There is, however, a problem with this story of murder and memorialization. The problem is this: Eddie Glenn may not have murdered Robert McCulloch’s father.
While Glenn was charged and convicted of first-degree murder by the Missouri courts, a close reading of the state’s justifications for his conviction and sentence suggests two alternative possibilities. One, Glenn might have been guilty of second-degree murder or manslaughter, but should have been acquitted anyway due to the circumstantial and doubtful nature of the evidence against him. Two, McCulloch might have been killed by either his own gun or from gunfire from a fellow officer.
In either scenario, what is abundantly clear is that Glenn was railroaded to a murder conviction and a death sentence. During his arrest and trial there were egregious violations of his civil and constitutional rights by the St. Louis Police Department and the Missouri courts. There were questions concerning the circumstances under which Glenn’s confession was obtained. There were doubts surrounding the bias of the presiding judge and concerns with his prejudicial interventions into the defense’s cross-examination of police witnesses. Forensic evidence in the case was ambiguous. The jury — made up of 12 white men — was predisposed to find him guilty. And perhaps most importantly, there were no witnesses to the alleged crime.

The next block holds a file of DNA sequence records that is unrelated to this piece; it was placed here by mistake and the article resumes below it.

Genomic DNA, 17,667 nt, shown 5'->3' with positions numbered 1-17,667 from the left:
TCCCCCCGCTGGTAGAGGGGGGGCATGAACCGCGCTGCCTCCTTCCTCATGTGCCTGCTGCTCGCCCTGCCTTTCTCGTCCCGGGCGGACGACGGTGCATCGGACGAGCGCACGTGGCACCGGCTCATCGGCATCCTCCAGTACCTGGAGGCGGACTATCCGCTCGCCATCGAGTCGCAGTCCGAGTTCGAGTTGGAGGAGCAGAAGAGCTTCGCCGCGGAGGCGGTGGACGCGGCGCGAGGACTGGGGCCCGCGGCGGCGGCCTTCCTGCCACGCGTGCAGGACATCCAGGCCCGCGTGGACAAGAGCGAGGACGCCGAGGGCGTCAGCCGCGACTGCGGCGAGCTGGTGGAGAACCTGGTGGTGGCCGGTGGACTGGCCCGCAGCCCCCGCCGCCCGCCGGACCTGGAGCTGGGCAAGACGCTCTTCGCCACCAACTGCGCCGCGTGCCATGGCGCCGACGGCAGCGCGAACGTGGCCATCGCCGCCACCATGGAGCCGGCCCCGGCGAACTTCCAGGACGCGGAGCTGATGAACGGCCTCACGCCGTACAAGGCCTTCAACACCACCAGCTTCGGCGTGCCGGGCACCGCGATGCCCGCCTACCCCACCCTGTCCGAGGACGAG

Furthermore, as narrated by the St. Louis Police Department and the State of Missouri, the events leading to the killing of Paul McCulloch are so laden with anti-black stereotypes and so structured by white fears of African-American criminality that the entire incident appears almost as a caricature, an opéra bouffe, of 1960s white Southern justice — if only itsdenouement were not so tragic, and if only it did not undermine the possibilities of justice for Michael Brown.
What happened that day in St. Louis? According to the State of Missouri, on July 2, 1964, Eddie Steve Glenn, “a Negro,” had spent the afternoon drinking whiskey and had ingested two barbiturate “goofballs.” By the early evening, drunk and high and needing 16 dollars for a heroin fix, he decided to rob Marilyn Morris. Morris, a white woman, had double-parked her ’51 Chevrolet Impala in front of her father’s Food Fair Super Market on the 800 block of North Leffingwell. Glenn got into the passenger seat, brandished a knife, and told Morris to drive. Glenn took four dollars and some change from Morris’s purse, pulled the diamond ring from her finger, and the two of them drove for the next hour, stopping only once to get a dollar’s worth of gas.